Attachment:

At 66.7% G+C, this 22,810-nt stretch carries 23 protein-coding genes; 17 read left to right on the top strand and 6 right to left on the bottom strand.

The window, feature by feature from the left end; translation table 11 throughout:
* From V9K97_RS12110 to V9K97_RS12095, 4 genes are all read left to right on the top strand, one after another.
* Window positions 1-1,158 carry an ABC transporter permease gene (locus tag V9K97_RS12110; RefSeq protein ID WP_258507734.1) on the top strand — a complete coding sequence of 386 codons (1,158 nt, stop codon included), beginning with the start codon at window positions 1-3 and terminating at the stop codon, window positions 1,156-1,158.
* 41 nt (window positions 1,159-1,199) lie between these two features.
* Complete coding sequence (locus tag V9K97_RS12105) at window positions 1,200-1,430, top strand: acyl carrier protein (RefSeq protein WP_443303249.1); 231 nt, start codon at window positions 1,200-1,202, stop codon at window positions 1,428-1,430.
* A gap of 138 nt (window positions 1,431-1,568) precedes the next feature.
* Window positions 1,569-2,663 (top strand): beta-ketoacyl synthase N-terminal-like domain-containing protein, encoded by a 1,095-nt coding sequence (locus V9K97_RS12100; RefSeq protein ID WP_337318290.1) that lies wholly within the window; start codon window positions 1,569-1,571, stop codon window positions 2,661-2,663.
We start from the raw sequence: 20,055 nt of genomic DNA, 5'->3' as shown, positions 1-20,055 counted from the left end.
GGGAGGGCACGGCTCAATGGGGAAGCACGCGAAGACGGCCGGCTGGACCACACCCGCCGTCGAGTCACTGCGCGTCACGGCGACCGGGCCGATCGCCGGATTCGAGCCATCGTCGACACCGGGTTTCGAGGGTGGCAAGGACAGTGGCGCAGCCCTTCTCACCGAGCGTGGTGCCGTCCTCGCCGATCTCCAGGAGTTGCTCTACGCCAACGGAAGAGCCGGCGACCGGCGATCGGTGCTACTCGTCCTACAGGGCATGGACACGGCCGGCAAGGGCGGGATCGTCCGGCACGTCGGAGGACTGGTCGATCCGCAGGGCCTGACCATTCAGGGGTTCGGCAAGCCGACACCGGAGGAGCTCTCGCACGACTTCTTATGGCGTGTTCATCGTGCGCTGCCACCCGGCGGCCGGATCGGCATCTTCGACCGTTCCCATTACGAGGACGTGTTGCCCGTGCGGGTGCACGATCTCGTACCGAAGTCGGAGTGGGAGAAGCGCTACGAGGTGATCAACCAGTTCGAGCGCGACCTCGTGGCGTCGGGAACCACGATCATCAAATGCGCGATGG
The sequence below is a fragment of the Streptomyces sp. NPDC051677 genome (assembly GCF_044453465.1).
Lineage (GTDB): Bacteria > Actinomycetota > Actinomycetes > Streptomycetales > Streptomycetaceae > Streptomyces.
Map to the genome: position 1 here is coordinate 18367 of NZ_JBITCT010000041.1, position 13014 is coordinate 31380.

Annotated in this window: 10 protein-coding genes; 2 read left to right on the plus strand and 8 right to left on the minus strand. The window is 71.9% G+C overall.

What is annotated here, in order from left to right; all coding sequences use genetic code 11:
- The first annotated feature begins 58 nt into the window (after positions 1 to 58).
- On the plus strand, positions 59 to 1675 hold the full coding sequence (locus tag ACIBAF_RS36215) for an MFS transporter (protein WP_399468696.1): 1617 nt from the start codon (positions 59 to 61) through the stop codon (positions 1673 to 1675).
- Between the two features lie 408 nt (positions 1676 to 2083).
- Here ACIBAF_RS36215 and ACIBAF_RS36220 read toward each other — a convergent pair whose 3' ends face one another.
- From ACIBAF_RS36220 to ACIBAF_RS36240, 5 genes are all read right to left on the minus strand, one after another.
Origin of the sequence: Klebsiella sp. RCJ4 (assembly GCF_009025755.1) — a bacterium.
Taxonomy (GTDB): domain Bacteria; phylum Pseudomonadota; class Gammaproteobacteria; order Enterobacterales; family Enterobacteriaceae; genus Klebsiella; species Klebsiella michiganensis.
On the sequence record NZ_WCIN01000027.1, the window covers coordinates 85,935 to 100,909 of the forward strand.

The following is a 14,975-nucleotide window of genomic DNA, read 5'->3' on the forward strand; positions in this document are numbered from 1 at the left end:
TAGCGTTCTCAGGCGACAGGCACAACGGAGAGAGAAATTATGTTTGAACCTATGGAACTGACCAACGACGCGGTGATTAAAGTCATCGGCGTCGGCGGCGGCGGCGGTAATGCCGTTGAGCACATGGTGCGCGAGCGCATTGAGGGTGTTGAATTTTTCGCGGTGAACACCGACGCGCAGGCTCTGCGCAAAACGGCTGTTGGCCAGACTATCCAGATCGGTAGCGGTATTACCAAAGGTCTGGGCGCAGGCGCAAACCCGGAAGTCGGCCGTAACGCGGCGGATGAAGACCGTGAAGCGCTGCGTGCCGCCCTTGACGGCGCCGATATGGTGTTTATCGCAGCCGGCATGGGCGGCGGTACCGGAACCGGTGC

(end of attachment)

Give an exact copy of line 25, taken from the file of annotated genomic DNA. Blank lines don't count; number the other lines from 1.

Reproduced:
TAGCGTTCTCAGGCGACAGGCACAACGGAGAGAGAAATTATGTTTGAACCTATGGAACTGACCAACGACGCGGTGATTAAAGTCATCGGCGTCGGCGGCGGCGGCGGTAATGCCGTTGAGCACATGGTGCGCGAGCGCATTGAGGGTGTTGAATTTTTCGCGGTGAACACCGACGCGCAGGCTCTGCGCAAAACGGCTGTTGGCCAGACTATCCAGATCGGTAGCGGTATTACCAAAGGTCTGGGCGCAGGCGCAAACCCGGAAGTCGGCCGTAACGCGGCGGATGAAGACCGTGAAGCGCTGCGTGCCGCCCTTGACGGCGCCGATATGGTGTTTATCGCAGCCGGCATGGGCGGCGGTACCGGAACCGGTGC